One of those is the unique relationship Alaska Natives have to their land and waters. This summer's chinook disaster underscored the importance of protecting subsistence for rural and Native Alaskans. That's why my staff and I traveled to the Yukon-Kuskokwim Delta to host a roundtable on the fish crisis. We convened local and elected leaders and state and federal fish and game managers to hear the concerns of those who depend on healthy salmon runs. I was relieved when the federal commerce secretary agreed to our request for a fishery disaster declaration. I'll fight for funding when Congress returns to Washington after next month's elections. And we'll continue to push for better science to find out what is happening to Alaska's chinook populations.
I don't need to tell you that a major barrier to affordable living in rural Alaska is energy. A recent study by Commonwealth North underscored what we already know -- nearly 80 percent Alaska's rural communities depend on diesel for their primary energy needs. And rural households spend nearly half their income on energy. That's five times more than what many urban Alaskans spend. This is unsustainable and unacceptable. We must devise innovative solutions to rural Alaska's energy challenges.
Fortunately, many villages already are showing the way. Earlier this year in Tanana I checked out the biomass boiler being used to heat the washeteria, the biggest energy-consuming building in the village. Since installing the system two years ago, it is saving thousands in fuel bills. In Tok, their entire school is heated with a biomass boiler. And in downtown Juneau, Sealaska converted its corporate headquarters to a wood pellet boiler, saving $45,000 in one year alone. I really like this because my Juneau office is in the Sealaska Building!
Just across the inlet from here, CIRI has completed the Fire Island Wind Farm and is now selling energy to Chugach Electric. Those wind turbines you see out on the island are projected to power more than 4,000 Southcentral households. These are the types of partnerships bringing down barriers and helping keep Alaska's communities sustainable.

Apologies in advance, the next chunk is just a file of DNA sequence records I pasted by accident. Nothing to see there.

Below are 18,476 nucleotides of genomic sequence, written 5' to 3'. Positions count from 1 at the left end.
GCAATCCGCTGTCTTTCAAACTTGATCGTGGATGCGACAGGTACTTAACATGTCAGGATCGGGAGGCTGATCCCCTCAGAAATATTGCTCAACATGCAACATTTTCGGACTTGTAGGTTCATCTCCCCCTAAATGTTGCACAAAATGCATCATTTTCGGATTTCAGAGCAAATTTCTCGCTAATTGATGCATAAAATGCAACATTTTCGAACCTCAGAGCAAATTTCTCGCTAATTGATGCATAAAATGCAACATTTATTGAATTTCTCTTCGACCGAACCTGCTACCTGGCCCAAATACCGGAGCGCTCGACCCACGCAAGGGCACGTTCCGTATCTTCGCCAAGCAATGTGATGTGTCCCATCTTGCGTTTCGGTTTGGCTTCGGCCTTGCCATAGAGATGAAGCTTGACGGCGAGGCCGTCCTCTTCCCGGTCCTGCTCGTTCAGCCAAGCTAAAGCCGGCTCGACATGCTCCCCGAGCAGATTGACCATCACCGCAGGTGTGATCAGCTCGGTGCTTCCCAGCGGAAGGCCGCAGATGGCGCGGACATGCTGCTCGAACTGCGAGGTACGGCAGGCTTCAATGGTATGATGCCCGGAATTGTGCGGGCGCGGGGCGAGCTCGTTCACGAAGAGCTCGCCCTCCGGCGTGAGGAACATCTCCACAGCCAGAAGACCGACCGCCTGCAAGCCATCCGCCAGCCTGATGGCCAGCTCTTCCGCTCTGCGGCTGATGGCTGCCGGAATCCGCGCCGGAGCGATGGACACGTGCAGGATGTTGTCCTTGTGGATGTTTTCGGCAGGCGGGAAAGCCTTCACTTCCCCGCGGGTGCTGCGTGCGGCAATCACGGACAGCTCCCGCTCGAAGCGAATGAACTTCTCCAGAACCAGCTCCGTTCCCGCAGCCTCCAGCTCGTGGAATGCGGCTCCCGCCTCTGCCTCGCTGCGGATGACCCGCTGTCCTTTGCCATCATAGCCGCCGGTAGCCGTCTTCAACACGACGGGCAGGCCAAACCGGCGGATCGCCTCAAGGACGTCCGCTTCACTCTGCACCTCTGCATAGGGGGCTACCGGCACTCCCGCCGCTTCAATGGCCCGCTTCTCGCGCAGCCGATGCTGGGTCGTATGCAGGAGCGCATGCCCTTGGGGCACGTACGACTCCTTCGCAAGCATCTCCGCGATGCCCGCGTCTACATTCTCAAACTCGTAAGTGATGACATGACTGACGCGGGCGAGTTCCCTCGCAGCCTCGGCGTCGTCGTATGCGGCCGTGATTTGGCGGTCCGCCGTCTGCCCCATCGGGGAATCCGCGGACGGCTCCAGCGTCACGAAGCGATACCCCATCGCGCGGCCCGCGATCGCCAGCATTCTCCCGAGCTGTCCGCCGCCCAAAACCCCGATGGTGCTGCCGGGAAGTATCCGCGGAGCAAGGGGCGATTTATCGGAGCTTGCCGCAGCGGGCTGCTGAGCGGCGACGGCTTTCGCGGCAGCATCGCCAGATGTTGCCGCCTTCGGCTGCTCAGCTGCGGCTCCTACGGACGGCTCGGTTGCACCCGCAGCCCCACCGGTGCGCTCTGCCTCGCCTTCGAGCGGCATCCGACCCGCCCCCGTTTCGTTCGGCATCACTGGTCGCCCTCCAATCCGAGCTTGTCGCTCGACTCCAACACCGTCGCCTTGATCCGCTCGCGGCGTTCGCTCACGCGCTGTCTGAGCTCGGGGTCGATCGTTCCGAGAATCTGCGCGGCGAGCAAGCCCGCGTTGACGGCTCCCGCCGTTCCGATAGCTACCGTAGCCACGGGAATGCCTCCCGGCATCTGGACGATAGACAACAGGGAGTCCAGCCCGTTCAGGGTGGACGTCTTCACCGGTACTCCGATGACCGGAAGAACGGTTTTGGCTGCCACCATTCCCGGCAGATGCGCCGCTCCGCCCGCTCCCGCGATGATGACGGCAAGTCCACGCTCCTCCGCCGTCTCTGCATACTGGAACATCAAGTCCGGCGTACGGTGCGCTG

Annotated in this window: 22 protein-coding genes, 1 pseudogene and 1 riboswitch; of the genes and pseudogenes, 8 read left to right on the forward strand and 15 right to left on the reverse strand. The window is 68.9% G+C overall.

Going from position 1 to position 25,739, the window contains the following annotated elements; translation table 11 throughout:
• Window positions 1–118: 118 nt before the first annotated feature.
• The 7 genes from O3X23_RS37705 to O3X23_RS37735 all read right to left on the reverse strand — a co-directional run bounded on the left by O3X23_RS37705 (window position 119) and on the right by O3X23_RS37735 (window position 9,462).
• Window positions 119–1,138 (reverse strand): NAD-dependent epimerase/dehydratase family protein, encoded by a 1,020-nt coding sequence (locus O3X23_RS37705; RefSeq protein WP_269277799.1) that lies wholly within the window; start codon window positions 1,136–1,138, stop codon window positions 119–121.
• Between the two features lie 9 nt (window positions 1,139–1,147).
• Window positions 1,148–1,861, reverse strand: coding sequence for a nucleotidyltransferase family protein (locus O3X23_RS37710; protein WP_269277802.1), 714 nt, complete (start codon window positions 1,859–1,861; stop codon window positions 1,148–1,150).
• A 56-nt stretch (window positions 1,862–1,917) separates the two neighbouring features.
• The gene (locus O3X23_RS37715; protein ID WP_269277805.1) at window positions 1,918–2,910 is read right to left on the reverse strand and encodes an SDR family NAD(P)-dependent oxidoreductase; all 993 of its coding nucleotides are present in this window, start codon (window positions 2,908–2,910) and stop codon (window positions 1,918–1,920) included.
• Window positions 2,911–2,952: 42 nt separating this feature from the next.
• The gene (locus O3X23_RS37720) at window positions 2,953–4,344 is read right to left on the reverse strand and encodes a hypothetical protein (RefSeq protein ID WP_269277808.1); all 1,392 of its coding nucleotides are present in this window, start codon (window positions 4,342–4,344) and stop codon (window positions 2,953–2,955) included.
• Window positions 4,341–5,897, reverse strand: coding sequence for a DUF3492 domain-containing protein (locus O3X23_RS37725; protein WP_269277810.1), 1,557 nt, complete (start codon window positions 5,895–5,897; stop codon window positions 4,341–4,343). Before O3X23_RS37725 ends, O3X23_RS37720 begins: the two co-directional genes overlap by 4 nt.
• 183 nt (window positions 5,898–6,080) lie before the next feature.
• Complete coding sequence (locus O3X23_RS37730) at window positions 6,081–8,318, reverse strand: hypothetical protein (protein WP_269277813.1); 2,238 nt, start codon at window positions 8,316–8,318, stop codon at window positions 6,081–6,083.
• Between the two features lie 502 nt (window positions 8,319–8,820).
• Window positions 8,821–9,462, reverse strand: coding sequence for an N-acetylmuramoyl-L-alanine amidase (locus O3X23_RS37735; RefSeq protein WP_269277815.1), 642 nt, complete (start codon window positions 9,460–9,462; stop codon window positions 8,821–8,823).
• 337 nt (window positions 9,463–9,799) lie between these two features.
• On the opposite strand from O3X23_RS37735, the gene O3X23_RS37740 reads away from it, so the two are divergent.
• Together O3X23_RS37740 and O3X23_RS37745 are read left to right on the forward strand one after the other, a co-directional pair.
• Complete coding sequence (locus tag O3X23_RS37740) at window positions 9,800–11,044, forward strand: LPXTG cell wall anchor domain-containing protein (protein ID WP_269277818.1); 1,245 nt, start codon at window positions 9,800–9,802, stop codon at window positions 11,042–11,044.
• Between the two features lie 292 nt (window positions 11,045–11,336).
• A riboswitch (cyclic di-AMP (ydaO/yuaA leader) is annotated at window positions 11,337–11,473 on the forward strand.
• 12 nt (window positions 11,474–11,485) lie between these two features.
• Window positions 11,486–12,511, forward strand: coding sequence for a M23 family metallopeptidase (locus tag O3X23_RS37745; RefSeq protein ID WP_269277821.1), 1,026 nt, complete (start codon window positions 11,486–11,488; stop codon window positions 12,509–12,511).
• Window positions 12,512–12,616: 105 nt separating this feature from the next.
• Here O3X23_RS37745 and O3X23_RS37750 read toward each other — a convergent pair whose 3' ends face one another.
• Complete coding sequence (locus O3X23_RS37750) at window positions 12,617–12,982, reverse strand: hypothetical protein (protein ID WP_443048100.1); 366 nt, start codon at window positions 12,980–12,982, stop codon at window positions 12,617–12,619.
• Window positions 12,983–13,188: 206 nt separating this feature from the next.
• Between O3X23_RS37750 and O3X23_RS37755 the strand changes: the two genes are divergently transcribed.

With the challenge of affordable energy comes enormous opportunity. I believe Alaska has the opportunity to lead the world in developing Arctic energy. That's why I pushed the Obama administration to permit responsible resource development in Arctic waters in ways that are compatible with local residents and subsistence needs. This fall on the North Slope, we required Shell to stop exploratory drilling during whaling season.
Another aspect of offshore development is ensuring that those communities directly affected receive fair compensation. My revenue sharing legislation shares profits with state and local governments and Alaska's tribes. Alaska Native companies are putting their shareholders to work developing Alaska's resources as well as capitalizing on other business opportunities. Alaska corporations, many working through the 8(a) program, are at the cutting edge of innovative fields like telecommunications and defense contracting.
As a small business owner myself, I know the challenges and promise of starting your own company. I was impressed with Richard Carroll who operates the Blue Bus in Fort Yukon. And that's why I hosted a Small Business Panel this afternoon. We discussed how to create a business, the opportunities out there for small business owners and some common barriers for small businesses rural Alaska.